"I'm not convinced that you're right about coming here to Egypt," Johanan said in a low voice to Azariah. "If Jeremiah is a true prophet of God, we aren't going to have much of a future."

Zedekiah's Doom

   By this time part of the Babylonian army and its special captives, still in chains, had long since reached the city of Riblah in Syria, where King Nebuchadnezzar had temporarily retired after personally leading his army against Egypt and Judah. There, more than two hundred miles northeast of Jerusalem, Zedekiah, most of his family and officers were brought before Nebuchadnezzar, who eyed them critically. (Jeremiah 39:4-5 )
   "That is Zedekiah, king of Judah," an aide informed the Babylonian king as guards brought Zedekiah out of the crowd of captives. For long, awkward moments Nebuchadnezzar stared at Zedekiah, who stood in discomfort and humiliation, which he now expected to be followed by death.
   "Months ago I decided that you would pay with your life because of breaking your sworn allegiance to me," Nebuchadnezzar addressed Zedekiah. "Now that I see you, I'm going to change that decision and spare your life."
   Zedekiah's hopes soared on hearing this, but before long he had reason to harbor much more hatred and fear of the Babylonian ruler. At a word from Nebuchadnezzar, Zedekiah and his sons were separated from the other captives and led outside to an enclosure.
   "My king suggests that you carefully watch what is about to happen here," a Babylonian officer told Zedekiah. "It is the last event you will see."
   The former king was puzzled by this ominous statement. Then, almost before he could realize what was going on, his sons were lined up and slaughtered by Babylonian soldiers. Even while Zedekiah stood gasping in horror, he was bound tightly to a post and his eyes brutally seared out by a hot iron.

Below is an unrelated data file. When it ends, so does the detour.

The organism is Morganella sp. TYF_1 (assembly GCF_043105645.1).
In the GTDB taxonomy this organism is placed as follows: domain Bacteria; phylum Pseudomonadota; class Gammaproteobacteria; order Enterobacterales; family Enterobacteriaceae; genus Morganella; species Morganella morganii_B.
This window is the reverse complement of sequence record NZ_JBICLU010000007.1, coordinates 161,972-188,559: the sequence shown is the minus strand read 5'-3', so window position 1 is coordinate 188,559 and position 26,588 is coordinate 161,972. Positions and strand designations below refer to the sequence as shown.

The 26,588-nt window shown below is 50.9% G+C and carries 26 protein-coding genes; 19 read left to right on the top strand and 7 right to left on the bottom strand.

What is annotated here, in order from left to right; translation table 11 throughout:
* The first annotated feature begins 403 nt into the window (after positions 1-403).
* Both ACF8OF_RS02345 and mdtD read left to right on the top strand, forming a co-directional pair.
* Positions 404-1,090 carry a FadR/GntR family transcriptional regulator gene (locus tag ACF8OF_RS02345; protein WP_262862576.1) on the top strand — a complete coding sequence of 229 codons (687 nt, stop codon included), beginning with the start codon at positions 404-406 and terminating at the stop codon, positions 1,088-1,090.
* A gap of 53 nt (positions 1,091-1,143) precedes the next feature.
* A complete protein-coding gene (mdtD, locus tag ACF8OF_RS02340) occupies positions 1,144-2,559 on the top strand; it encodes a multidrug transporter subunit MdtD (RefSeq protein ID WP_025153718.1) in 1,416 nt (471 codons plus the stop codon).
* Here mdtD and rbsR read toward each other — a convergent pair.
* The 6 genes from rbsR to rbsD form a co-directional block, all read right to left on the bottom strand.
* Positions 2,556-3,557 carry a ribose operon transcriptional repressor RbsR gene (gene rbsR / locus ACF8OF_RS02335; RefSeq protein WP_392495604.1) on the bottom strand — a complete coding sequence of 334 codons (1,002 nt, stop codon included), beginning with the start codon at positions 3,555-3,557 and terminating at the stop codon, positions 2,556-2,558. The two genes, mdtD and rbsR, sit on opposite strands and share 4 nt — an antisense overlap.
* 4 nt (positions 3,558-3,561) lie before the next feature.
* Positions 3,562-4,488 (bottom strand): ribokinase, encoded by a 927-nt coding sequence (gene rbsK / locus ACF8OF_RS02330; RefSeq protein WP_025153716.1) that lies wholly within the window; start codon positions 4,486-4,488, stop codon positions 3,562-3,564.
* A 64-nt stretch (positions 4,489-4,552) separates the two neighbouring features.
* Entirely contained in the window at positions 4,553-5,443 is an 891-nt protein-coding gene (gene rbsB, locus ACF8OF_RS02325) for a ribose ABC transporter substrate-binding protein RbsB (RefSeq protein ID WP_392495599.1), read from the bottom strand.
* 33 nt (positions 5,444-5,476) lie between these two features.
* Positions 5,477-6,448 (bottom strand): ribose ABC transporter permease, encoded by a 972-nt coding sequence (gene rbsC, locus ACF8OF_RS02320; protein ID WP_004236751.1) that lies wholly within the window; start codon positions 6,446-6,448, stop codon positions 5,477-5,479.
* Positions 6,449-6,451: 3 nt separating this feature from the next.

Not long after this shocking event, Nebuchadnezzar started back to Babylon, about five hundred miles to the southeast. Zedekiah and the other captives, bound and guarded, had to make the long, rough trip by foot far behind the triumphant Babylonian king.
   As soon as they arrived at Babylon, Zedekiah was imprisoned, where he later died. (Jeremiah 39:6-8.)

Many True Warnings

   As God had repeatedly warned through prophets such as Isaiah, Jeremiah, Ezekiel and many others, Judah's idolatry resulted in a scattering of the people in almost the same way in which the Ten Tribes had been scattered about one hundred and thirty-three years previously. Rebellion against God had resulted in the shattering of both kingdoms, although Judah wasn't swallowed up and lost in surrounding nations as the Ten Tribes of Israel were. If these kingdoms had obeyed God, the people would have remained safe and prosperous in their own land. (Jeremiah 34.) Now the prisoners, slaves and outcasts learned that food and shelter were difficult to find. Meanwhile, the homes from which they had been driven were taken over by wild animals and their fields and orchards were choked with weeds and brush.
   While two kings of Judah — Jehoiachin and Zedekiah — languished in Babylonian prison cells, many Jews captured previously by the Babylonians were living as exiles in colonies along the Chebar River about two hundred miles north of Babylon. Among these exiles was a young man named Ezekiel. (Ezekiel 1:1-3.) He had a most unusual vision in which he was told by God to tell his people, who still followed idolatry, that they should give up the worship of false gods and turn to the only true God or suffer even greater miseries than they had gone through.
   Ezekiel obeyed, but few paid much attention to him. Along with his strong warnings from God, he made many predictions that paralleled some made by Jeremiah. He even foretold Zedekiah's attempted escape from the Babylonians at Jerusalem, and about his loss of sight and being brought to Babylon. (Ezekiel 12:10-13.) Even after Ezekiel's countrymen along the Chebar River heard that these things had come about just as Ezekiel said they would, most of them doubted that God had chosen him to be a prophet. This was as God told Ezekiel it would be. Nevertheless, because he was obedient and had a special concern for the exiles, the prophet faithfully continued to repeat God's warnings and prophecies to the people.